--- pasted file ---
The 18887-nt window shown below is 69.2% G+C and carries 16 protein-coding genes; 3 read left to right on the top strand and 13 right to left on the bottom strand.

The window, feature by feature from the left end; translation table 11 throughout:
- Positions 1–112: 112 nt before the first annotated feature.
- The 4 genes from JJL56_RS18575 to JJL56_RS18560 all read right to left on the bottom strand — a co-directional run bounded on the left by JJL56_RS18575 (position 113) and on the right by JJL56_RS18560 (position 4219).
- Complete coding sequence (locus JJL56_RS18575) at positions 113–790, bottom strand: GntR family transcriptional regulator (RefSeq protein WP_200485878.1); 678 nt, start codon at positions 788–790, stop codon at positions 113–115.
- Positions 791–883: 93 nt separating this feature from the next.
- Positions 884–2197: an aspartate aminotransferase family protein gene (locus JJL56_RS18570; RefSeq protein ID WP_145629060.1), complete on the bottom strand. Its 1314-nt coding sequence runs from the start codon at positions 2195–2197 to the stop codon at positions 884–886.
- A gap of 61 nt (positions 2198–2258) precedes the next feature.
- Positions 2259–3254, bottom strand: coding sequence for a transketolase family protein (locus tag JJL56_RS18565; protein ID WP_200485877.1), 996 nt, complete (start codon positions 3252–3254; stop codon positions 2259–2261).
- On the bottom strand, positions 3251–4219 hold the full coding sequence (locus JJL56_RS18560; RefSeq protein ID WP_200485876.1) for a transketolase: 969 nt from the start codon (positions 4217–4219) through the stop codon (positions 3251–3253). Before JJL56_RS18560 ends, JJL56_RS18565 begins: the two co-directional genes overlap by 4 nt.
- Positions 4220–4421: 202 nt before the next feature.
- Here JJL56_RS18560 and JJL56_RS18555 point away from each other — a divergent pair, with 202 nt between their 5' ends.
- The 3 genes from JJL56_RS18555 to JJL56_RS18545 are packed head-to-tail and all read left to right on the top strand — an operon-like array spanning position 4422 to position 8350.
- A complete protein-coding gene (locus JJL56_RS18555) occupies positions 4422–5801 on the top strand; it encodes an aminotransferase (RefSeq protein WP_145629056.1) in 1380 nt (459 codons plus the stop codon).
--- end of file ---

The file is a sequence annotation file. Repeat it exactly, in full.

The 18887-nt window shown below is 69.2% G+C and carries 16 protein-coding genes; 3 read left to right on the top strand and 13 right to left on the bottom strand.

The window, feature by feature from the left end; translation table 11 throughout:
- Positions 1–112: 112 nt before the first annotated feature.
- The 4 genes from JJL56_RS18575 to JJL56_RS18560 all read right to left on the bottom strand — a co-directional run bounded on the left by JJL56_RS18575 (position 113) and on the right by JJL56_RS18560 (position 4219).
- Complete coding sequence (locus JJL56_RS18575) at positions 113–790, bottom strand: GntR family transcriptional regulator (RefSeq protein WP_200485878.1); 678 nt, start codon at positions 788–790, stop codon at positions 113–115.
- Positions 791–883: 93 nt separating this feature from the next.
- Positions 884–2197: an aspartate aminotransferase family protein gene (locus JJL56_RS18570; RefSeq protein ID WP_145629060.1), complete on the bottom strand. Its 1314-nt coding sequence runs from the start codon at positions 2195–2197 to the stop codon at positions 884–886.
- A gap of 61 nt (positions 2198–2258) precedes the next feature.
- Positions 2259–3254, bottom strand: coding sequence for a transketolase family protein (locus tag JJL56_RS18565; protein ID WP_200485877.1), 996 nt, complete (start codon positions 3252–3254; stop codon positions 2259–2261).
- On the bottom strand, positions 3251–4219 hold the full coding sequence (locus JJL56_RS18560; RefSeq protein ID WP_200485876.1) for a transketolase: 969 nt from the start codon (positions 4217–4219) through the stop codon (positions 3251–3253). Before JJL56_RS18560 ends, JJL56_RS18565 begins: the two co-directional genes overlap by 4 nt.
- Positions 4220–4421: 202 nt before the next feature.
- Here JJL56_RS18560 and JJL56_RS18555 point away from each other — a divergent pair, with 202 nt between their 5' ends.
- The 3 genes from JJL56_RS18555 to JJL56_RS18545 are packed head-to-tail and all read left to right on the top strand — an operon-like array spanning position 4422 to position 8350.
- A complete protein-coding gene (locus JJL56_RS18555) occupies positions 4422–5801 on the top strand; it encodes an aminotransferase (RefSeq protein WP_145629056.1) in 1380 nt (459 codons plus the stop codon).